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Gay asylum seekers fear persecution under Papua New Guinea’s anti gay laws

Gay asylum seekers fear persecution under Papua New Guinea’s anti gay laws

LAST UPDATED // Thursday, 27 February 2014 09:44 Written by // Cec Busby

A Senate Committee has been told many detainees at the Papua New Guinea detention centre on Manus Island have changed their reasons for asylum to political or religious persecution in the belief that it will give them a better chance of asylum.

The information comes from a report conducted by Amnesty International which confirmed many gay asylum seekers fear that their sexuality would cause their claim to be rejected, as Papua New Guinea has harsh anti-gay laws which provide a 14 year sentence for consensual sex between same-sex couples.

Due to sovereignty issues, processing of claims at the Australian-run detention centre on Manus Island falls under Papua New Guinea law, therefore the Papua New Guinea government will also be assessing all claims.

Pressed by Labor Senator Lisa Singh as to whether there were any gay asylum seekers, Immigration and Border Control Secretary, Martin Bowles, told the Senate Committee there were none.

''Just to clarify though, there is no one on the island seeking asylum because of sexual orientation,'' Bowles said. ''There may be people with different sexual orientations, but they are not there for that reason.''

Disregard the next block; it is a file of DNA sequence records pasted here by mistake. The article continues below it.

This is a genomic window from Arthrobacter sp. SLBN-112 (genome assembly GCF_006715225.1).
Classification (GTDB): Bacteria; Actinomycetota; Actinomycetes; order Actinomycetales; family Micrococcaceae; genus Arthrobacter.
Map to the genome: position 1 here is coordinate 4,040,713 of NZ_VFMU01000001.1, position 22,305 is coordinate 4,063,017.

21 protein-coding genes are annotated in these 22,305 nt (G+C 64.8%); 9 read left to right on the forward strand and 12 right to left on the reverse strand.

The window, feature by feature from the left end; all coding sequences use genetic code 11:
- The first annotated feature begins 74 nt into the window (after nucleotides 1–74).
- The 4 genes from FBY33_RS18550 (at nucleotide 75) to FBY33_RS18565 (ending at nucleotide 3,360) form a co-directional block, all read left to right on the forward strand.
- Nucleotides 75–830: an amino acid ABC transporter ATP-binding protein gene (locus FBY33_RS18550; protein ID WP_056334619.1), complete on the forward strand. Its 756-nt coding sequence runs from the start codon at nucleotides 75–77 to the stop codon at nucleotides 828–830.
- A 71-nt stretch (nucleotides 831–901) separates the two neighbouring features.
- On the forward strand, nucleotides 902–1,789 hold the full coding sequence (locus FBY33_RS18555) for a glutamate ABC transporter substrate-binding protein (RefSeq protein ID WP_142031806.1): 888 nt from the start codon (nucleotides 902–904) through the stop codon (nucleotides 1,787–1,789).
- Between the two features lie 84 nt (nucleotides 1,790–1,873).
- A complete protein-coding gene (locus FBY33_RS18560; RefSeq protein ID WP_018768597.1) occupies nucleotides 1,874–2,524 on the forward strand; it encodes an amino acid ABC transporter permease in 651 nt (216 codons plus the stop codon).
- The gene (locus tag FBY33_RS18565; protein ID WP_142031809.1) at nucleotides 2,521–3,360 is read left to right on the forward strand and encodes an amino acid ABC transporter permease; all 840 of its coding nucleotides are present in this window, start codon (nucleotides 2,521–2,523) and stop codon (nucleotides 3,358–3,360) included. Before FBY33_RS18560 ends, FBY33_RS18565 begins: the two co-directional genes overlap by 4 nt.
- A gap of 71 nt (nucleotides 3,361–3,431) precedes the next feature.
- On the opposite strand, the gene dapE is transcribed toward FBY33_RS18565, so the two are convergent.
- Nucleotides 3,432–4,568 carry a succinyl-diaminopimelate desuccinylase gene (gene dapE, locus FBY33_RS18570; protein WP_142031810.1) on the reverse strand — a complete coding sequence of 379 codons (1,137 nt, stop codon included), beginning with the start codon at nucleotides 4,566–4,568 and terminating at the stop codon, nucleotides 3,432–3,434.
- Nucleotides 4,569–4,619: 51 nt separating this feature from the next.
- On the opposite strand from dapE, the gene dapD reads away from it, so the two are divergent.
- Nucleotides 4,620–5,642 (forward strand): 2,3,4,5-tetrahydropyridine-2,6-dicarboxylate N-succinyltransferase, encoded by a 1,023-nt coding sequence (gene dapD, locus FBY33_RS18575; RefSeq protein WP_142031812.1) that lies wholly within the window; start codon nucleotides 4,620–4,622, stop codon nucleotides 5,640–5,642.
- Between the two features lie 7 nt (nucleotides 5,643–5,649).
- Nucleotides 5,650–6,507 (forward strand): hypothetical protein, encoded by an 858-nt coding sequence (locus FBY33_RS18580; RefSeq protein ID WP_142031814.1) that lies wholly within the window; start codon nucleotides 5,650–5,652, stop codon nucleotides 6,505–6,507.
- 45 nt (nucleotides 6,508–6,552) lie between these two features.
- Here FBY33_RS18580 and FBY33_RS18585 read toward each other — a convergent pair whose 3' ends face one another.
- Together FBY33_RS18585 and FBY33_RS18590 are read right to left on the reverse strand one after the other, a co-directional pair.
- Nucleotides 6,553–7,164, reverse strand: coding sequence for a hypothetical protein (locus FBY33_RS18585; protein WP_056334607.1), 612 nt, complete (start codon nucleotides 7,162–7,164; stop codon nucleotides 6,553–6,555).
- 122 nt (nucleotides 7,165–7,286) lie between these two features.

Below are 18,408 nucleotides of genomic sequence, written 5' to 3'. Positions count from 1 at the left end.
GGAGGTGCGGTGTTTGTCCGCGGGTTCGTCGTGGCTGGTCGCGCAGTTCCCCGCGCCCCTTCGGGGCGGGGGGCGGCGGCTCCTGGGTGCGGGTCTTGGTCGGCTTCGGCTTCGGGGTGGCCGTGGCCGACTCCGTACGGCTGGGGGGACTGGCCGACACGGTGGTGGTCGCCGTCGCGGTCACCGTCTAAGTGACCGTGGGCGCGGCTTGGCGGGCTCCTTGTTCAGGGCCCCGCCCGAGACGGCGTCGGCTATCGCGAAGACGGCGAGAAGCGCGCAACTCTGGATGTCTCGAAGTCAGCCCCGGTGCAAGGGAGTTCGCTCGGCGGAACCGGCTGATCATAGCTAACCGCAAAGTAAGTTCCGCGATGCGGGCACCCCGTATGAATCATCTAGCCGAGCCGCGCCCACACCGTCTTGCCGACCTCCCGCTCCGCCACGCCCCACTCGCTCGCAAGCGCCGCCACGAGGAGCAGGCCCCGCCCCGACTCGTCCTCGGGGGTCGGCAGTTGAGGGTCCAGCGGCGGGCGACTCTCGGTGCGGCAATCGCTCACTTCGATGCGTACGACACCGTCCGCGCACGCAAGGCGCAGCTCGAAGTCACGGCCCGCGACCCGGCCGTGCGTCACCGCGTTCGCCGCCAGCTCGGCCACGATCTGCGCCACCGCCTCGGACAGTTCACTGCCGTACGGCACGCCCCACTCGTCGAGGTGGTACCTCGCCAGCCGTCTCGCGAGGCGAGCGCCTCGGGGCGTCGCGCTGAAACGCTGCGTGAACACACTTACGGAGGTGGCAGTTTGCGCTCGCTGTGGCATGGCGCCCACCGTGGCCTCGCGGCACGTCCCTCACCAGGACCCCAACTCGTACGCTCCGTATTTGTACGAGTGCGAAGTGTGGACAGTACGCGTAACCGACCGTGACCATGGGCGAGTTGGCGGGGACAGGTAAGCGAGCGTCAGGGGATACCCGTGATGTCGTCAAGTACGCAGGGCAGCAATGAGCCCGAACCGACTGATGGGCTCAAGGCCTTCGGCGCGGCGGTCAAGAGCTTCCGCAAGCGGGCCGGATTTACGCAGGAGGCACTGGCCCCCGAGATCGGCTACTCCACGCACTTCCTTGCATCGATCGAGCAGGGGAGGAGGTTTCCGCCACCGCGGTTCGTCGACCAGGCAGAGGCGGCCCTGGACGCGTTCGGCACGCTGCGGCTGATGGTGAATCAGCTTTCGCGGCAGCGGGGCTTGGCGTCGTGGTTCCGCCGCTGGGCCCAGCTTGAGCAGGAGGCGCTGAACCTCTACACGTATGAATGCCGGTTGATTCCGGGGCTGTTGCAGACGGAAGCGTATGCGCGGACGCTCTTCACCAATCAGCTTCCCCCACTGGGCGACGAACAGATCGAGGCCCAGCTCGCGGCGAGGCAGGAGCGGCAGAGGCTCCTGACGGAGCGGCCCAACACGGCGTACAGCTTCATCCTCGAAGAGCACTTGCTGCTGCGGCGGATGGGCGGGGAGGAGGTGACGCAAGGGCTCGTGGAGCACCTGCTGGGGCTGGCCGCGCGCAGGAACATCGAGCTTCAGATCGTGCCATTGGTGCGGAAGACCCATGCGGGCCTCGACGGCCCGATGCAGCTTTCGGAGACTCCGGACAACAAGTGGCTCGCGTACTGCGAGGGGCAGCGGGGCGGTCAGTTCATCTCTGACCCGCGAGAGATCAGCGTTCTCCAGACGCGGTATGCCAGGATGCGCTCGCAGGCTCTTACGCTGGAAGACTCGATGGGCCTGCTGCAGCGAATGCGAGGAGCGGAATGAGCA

Greens Senator Sarah Hanson-Young told the Sydney Morning Herald it was impossible for Mr Bowles to make this claim because none of the 1340 claims had yet been processed since the centre reopened in 2012.

''You can't say people are not claiming that, unless their claims are being assessed,'' she said.

Amnesty International who has interviewed several gay asylum seekers at the detention centre said many of the gay men questioned, were suffering from distress and anxiety and were afraid they would be turned over to the PNG police.

The report also found asylum seekers who claim asylum on the basis of sexual orientation are at risk in Papua New Guinea.

''The mere existence of these laws could put those who are claiming asylum on the basis of their sexual orientation at risk if they are to be resettled in Papua New Guinea.
''It also creates concerns for those within the centre, if they are accused of engaging in sexual activity,'' the report concluded.


Cec Busby

Cec Busby

Cec Busby is the news editor of SX and

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